Outer London Public Transport

MQT on 2012-03-14
Session date: 
March 14, 2012
Question By: 
Valerie Shawcross
Labour Group
Asked Of: 
The Mayor



Answer for Outer London Public Transport

Answer for Outer London Public Transport

Answered By: 
The Mayor

Boris Johnson (Mayor of London): You ask in what way Outer London public transport journeys have improved in the last four years. They have obviously increased but they have also greatly improved in the sense that they are now much, much safer. We said we were going to put 440 more uniformed officers in the Safer Transport Teams. We have banned alcohol on the transport network. Crime on buses is now down about a third. It is very considerably down, I think 64%, in Bromley from memory and crime on the Tube is now down 20%. We now have one of the safest metro systems in the whole of the world and we should be very, very proud of that.

We have not only made it safer; we have made it more convenient for people to travel on. After fruitless negotiations under the previous mayoralty, we did succeed in putting the Oyster card on the overground railway and we have massively improved the transport network generally. We have extended the overground to Bromley and to Croydon, by the end of this year we will have the first orbital railway connecting the suburbs and we will have seen a 50% increase in the capacity of the Docklands Light Railway (DLR), amongst many other things. I would cite in particular as an achievement of this mayoralty that we have got rid of the crazy public private partnership (PPP) under which this city laboured for so long and we have finally installed the transmission-based train control signalling. That is allowing us to cut journey times on the Jubilee line now by an average of one-and-a-half minutes. Each Jubilee line train is now going three miles an hour faster.

Those are the kinds of improvements that deliver value for the people of London and that improve the quality of their experience on our transport network. Those are the kinds of improvements that quite frankly I think the policies that she is advocating would put at risk.

Valerie Shawcross (AM): Mr Mayor, thank you very much. I think everybody appreciates that the policy on the Oyster card and the overground extension and the Safer Transport Teams was continued under your mayoralty and thank you for that.

Boris Johnson (Mayor of London): Give over. Give me a break.

Valerie Shawcross (AM): But residents in outer London boroughs have seen their fares rise by 26% in the last four years. They did not get the orbital buses that you promised and buses have become much more crowded. They did not get the tram extensions. They did not get the DLR extensions.

Boris Johnson (Mayor of London): We are extending the tram.

Valerie Shawcross (AM): Some things have actually become much worse. You mentioned safety, Mr Mayor. I was looking at the issue of pedestrian and cycling safety in London and pedestrian accidents have been rising.

Boris Johnson (Mayor of London): Absolute rubbish.

Valerie Shawcross (AM): In 20 out of 33 local authority areas - that is 60% of boroughs - with 14 of those boroughs being outer London, there have been rises in pedestrian accidents.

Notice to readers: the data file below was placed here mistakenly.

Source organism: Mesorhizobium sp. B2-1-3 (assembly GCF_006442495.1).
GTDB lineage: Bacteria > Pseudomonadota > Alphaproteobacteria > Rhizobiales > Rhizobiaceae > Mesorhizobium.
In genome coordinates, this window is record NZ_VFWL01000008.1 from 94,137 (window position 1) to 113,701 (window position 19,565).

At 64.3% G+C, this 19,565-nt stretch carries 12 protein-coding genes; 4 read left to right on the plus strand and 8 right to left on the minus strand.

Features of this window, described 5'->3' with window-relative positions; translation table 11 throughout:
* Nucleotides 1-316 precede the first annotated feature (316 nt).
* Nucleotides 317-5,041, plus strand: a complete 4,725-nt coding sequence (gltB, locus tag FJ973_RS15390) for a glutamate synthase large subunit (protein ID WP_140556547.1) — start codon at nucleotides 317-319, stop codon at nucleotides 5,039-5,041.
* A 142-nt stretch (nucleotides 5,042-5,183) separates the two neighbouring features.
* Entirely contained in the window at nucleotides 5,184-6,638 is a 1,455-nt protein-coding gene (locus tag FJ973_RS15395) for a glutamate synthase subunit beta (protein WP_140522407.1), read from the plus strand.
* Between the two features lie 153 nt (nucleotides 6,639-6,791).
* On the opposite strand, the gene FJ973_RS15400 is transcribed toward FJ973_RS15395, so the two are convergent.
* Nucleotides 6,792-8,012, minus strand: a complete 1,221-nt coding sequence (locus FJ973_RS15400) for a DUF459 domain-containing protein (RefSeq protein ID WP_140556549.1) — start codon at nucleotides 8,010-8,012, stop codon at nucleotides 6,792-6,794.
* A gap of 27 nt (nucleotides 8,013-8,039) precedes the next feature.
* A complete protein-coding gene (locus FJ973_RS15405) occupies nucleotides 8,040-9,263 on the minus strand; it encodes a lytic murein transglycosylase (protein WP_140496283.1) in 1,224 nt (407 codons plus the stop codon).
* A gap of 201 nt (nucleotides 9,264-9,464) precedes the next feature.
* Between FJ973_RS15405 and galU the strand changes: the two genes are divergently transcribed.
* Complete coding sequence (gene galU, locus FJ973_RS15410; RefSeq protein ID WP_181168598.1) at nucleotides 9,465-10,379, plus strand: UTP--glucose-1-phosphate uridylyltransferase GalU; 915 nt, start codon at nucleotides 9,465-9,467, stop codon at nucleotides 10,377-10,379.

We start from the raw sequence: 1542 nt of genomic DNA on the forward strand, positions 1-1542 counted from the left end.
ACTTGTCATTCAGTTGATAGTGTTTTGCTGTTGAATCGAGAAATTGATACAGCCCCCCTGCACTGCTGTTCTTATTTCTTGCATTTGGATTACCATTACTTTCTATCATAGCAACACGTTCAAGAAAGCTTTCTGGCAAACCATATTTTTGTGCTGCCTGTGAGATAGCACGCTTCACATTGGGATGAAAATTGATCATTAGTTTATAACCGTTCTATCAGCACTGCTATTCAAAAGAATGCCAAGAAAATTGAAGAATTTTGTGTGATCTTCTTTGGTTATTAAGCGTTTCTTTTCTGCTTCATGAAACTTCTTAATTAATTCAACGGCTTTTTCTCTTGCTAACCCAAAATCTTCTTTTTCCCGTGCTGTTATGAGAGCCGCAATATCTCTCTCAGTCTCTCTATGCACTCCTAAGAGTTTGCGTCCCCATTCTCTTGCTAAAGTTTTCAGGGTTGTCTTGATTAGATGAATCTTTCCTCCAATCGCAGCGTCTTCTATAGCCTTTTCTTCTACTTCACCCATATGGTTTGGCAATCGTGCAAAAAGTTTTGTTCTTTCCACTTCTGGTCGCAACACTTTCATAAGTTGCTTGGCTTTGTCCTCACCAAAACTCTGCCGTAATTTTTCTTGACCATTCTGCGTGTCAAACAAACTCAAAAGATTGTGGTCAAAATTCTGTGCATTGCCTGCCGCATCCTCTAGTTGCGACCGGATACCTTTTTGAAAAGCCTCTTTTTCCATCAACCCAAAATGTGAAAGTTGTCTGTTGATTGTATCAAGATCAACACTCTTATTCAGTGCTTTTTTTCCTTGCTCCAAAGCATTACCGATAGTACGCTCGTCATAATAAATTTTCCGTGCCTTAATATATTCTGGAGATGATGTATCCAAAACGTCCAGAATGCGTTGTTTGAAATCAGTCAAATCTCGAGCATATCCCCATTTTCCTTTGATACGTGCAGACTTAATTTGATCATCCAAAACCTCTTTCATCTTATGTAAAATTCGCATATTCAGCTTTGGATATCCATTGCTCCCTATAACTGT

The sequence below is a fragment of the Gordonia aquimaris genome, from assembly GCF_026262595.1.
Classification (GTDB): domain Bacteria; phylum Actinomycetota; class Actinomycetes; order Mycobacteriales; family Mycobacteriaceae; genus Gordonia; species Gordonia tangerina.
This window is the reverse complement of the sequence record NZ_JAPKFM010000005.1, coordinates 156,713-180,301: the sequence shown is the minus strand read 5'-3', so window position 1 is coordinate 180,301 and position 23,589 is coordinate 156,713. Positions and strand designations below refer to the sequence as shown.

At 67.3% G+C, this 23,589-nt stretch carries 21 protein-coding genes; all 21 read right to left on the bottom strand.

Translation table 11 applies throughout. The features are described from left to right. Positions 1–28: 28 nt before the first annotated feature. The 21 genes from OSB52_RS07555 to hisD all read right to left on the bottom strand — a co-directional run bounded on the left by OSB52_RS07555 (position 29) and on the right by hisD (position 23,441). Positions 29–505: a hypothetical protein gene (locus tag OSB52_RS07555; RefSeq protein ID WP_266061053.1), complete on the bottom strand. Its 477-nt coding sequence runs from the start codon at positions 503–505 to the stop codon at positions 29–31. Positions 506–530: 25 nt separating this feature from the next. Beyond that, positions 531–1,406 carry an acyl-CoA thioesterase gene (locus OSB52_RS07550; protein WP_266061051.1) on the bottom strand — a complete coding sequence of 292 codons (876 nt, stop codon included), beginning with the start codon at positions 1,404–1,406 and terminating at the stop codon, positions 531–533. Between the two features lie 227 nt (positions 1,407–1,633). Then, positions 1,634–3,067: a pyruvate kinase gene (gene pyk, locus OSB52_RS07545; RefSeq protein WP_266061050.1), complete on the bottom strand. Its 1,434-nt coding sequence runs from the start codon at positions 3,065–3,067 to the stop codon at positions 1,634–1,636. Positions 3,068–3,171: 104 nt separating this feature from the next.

Boris Johnson (Mayor of London): Cobblers.

Valerie Shawcross (AM): These are Transport for London (TfL) figures, Mr Mayor, which are published online, as you know. Redbridge up 27%, Barking and Dagenham up 17%, Richmond up 25% and pedestrian accidents are up 3% overall. It is a very mixed figure. When we look at cycling casualties, these went up in 24 out of 33 boroughs, so that is 73% of boroughs, and 13 of these were in outer London. For example, Barking and Dagenham up 57%, Bexley up 56%, Bromley up 40%, Hounslow up 33%. I think there is a big issue because these --

Boris Johnson (Mayor of London): There is a dismal ignorance of the figures.

Valerie Shawcross (AM): I beg your pardon?

Boris Johnson (Mayor of London): I am afraid there is a dismal ignorance of the figures there and I will give you the answer.

Valerie Shawcross (AM): Mr Mayor, these figures are from TfL sources because obviously we would not quote other figures. There has been a shift in the trend which has been going on for years of improved pedestrian and cycling safety. What checks have TfL undertaken that your policy of smoothing the traffic which involves re-phasing traffic lights and removing traffic signals are not impacting on pedestrian and cycling safety? Something is clearly going on and the Road Safety Plan has not yet been published.

Boris Johnson (Mayor of London): Thank you, Val, very much for that magnificently innumerate question. Can I just give you the answer. If you look at pedestrian casualties, which is what you began with, I will give you pedestrians first and then we will turn to cyclists.

Valerie Shawcross (AM): I am talking about accidents, Mr Mayor. I was talking about accidents.

Boris Johnson (Mayor of London): If you look at pedestrians killed or severely injured (KSIs) in this city in the last year in which you had anything to do with transport in London, there were 1,276 pedestrian KSIs. In the first year of my mayoralty, there were 1,201. In the second year, there were 1,055. In 2010, the last year for which we have figures, there were 922. There has been overall a 51% reduction. I am going to go on to cycling.

Valerie Shawcross (AM): Yes, it is just that you are talking about KSIs, which is a very specific --

Boris Johnson (Mayor of London): There has been 51% reduction in pedestrian KSIs. That is a great credit to the work of TfL in engineering our roads so as to make them as safe as possible. It is a great credit to everybody who educates bus drivers to make sure that they are observant of pedestrians. We are determined to continue with the work of making London ever safer.